W.C. Fields: 6 Short Films (Full Screen)
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W. C. Fields' prolific career placed him at the forefront of slapstick comedy. Gathered here are six gems that feature the comic genius at his peak: The Golf Specialist, Pool Sharks (silent), The Pharmacist, The Fatal Glass of Beer, The Barber Shop, and, of course, the notorious The Dentist. This unique collection will delight new generations of viewers with Fields' hilariously sardonic routines.
Ten years elapsed between W.C. Fields's debut in the 1915 short "The Pool Sharks" and his role in D.W. Griffith's Sally of the Sawdust, but it didn't take long for Fields to become one of the all-time great screen comedians. This essential collection--the silent "The Pool Sharks" plus the five "two-reeler" sound shorts that established Fields's acerbic style--provides a comprehensive document of the comedian's work in progress. "The Pool Sharks" develops a routine that Fields created in vaudeville and later perfected on film, with stop-motion animation used here to realize the comedian's wacky luck at billiards. It's a clever appetizer, but Fields was a verbal comic, so the two-reelers are the full-course meal.
Like the Marx brothers' The Cocoanuts a year earlier, 1930's "The Golf Specialist" mines humor from high jinks in sunny Florida, where Fields is nearly upstaged by a stone-faced golf caddy. The classic "The Dentist," despite the later addition of strident musical cues, is presented in its entirety, including an oft-censored bit in which Fields tugs a molar from a woman who's wrapped around him in a highly suggestive position. "The Pharmacist" and "The Barbershop" are variations on the theme, allowing Fields to toss off bons mots and scathing sarcasm, but it's the anomalous "The Fatal Glass of Beer"--a hilarious send-up of Yukon gold-rush adventures--that proves an unlikely highlight. It's typically sour-pussed in its agenda, with a running gag (involving the line "It ain't a fit night out for man nor beast") that just grows funnier with each repetition. Fields's comedy wasn't fully developed here--he became masterful in later features--but 6 Short Films is crucial in demonstrating his rapid refinement of the vintage Fields persona. --Jeff Shannon
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Top Customer Reviews
In the film "Pool Sharks" 1915, Fields is a pool player and does tricks that defy the laws of physics.
The film is credited as W.C. Fields' first film though he was in a film before this one. This film has the earliest example of stop-motion animation I have ever seen.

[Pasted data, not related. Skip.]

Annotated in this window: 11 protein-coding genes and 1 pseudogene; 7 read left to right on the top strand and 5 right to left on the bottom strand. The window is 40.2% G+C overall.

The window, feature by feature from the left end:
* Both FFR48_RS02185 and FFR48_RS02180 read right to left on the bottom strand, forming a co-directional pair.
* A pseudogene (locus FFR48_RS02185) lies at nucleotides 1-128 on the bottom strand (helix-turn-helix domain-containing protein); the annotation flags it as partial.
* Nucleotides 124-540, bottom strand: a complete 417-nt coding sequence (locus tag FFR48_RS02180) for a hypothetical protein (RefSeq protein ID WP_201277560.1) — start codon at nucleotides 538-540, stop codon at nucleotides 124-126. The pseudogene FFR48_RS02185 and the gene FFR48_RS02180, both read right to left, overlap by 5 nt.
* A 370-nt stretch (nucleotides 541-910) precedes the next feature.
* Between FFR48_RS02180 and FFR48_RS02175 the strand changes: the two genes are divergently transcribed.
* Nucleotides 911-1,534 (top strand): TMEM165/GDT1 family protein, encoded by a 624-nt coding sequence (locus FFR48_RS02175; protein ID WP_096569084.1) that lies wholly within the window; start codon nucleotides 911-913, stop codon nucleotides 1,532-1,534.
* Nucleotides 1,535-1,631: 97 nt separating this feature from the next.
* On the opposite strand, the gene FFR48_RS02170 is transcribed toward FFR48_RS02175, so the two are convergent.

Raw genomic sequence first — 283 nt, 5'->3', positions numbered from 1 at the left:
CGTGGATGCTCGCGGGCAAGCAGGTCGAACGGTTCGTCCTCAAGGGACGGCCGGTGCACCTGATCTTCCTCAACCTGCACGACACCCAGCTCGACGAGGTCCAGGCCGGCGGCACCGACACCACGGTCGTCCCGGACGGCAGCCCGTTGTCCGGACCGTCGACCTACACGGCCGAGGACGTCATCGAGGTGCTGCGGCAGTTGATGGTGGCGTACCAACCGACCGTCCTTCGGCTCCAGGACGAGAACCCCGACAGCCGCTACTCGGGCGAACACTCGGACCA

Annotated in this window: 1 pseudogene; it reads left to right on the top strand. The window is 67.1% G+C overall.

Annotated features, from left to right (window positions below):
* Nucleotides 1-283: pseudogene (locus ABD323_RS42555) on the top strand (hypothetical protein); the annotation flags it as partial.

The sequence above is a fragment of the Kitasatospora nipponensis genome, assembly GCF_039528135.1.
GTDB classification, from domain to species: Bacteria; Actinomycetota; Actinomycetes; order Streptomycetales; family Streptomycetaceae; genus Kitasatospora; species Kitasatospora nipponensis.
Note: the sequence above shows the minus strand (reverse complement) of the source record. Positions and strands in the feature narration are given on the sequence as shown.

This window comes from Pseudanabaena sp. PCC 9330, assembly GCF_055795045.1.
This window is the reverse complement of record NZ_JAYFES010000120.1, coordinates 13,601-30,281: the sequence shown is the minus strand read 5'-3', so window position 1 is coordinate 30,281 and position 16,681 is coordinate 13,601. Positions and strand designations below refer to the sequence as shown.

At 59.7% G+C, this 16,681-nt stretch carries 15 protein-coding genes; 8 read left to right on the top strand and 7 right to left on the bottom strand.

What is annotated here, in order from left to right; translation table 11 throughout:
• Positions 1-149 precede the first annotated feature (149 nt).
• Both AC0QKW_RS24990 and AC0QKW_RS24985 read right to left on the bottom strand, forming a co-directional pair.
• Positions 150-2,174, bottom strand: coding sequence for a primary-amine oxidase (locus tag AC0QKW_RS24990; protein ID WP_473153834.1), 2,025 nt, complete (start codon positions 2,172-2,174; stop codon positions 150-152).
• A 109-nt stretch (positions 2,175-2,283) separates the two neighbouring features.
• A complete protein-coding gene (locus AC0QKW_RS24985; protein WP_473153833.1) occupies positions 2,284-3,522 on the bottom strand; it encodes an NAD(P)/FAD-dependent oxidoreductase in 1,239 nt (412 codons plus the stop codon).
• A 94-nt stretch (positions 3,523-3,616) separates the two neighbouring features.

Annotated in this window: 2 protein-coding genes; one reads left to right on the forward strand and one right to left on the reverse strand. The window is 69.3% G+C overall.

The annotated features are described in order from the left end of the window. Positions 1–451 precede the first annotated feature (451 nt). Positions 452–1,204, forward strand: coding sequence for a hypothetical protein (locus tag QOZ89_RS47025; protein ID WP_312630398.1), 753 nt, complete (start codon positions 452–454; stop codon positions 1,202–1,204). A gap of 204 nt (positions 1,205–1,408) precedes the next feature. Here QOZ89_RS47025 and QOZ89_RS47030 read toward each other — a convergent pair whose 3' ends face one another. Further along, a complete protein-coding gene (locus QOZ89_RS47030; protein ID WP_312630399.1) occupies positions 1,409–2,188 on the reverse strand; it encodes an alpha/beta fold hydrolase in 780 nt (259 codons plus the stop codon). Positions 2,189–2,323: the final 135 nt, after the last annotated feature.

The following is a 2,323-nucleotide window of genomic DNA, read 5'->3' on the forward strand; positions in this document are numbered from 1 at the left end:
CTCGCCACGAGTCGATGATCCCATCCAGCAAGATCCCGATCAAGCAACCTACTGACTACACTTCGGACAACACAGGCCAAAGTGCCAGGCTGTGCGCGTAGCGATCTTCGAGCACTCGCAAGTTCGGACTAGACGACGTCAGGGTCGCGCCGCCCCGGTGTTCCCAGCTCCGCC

The film, "The Golf specialist" 1930 is a slapstick comedy where Fields stars as an inept golf player with an equally inept caddy.
In "The Dentist" 1932 Fields is an incompetent dentist
In "The Fatal Glass of Beer" 1933 Fields is a man in the Yukon whose son has recently come home after a stay in prison
In "The Pharmacist" 1933 Fields is a pharmasict whose wife and daughters give him a hard time
In "The Barber Shop" 1933 Fields is a clumsy barber thant manages to injure his customers badly.
Each of these films were prevously released on videotape on a 2 casette set.
The DVD has no added special features though.
This DVD set contain 6 shorts, five of which were made by Mack Sennett. I will review each short individually.
"THE POOL SHARKS" (1915) - The oldest of the shorts in the collection is actually Fields first! The piece runs 11 minutes so as you can guess the piece is built around two or three gags. Think in terms of the shorts Chaplin or Keaton made. They are fun to watch because of how silly they are but, that's the problem. They are so silly, they make absolutely no sense. These one-reelers just offer you a quick sample of the comedians talents. "The Pool Sharks" is fun to watch, but, the other shorts on here make this one look pale. Also, Fields' humor is more suited for sound. ** 1\2 out of *****
"THE GOLF SPECIALIST" (1930) - Perhaps Fields' most popular short, is actually the only one in the collection I've seen before. Now my opinion of this short is not the majority opinion. As I explained with "The Pool Sharks", these shorts were just excuses to showcase the talent involved, whoever it may be.Read more ›
There are two other shorts which are clunkers as films, but are valuable as documentation of the routines Fields did for "The Ziegfeld Follies." "The Pool Shark" is a poorly filmed silent version (1916) of Fields' pool routine. "The Golf Specialist" is a very early and very primitive sound film.
Most recent customer reviews
W.C. Fields is one of our greatest comedians and a National Treasure. His humor was meant to be enjoyed by intelligent, sophisticated adults, not snot-nosed dilletantes. Read morePublished on June 20 2004
Maybe the humor was left out during the restoration process, but it's more likely that there was no humor to begin with. Read morePublished on June 15 2004 by Keith Whitener
I had seen all these shorts when I bought this DVD, but I was hoping that I would actually be able to hear all the hilarious asides spoken by the Great Man. Read morePublished on Nov. 12 2003 by Dr. Robert N. Goldberg
Please be aware that this DVD has the censored version of The Dentist with the cheezy music. This is what happens when people issue materal that they no nothing about.Published on Oct. 2 2000 by Ken Doyle
W. C. Fields was one of the first, great comedians of the talkies. So much of his humor comes from his delivery that it's almost hard to imagine him as a silent comedian. Read morePublished on Aug. 26 2000 by Edward Torpy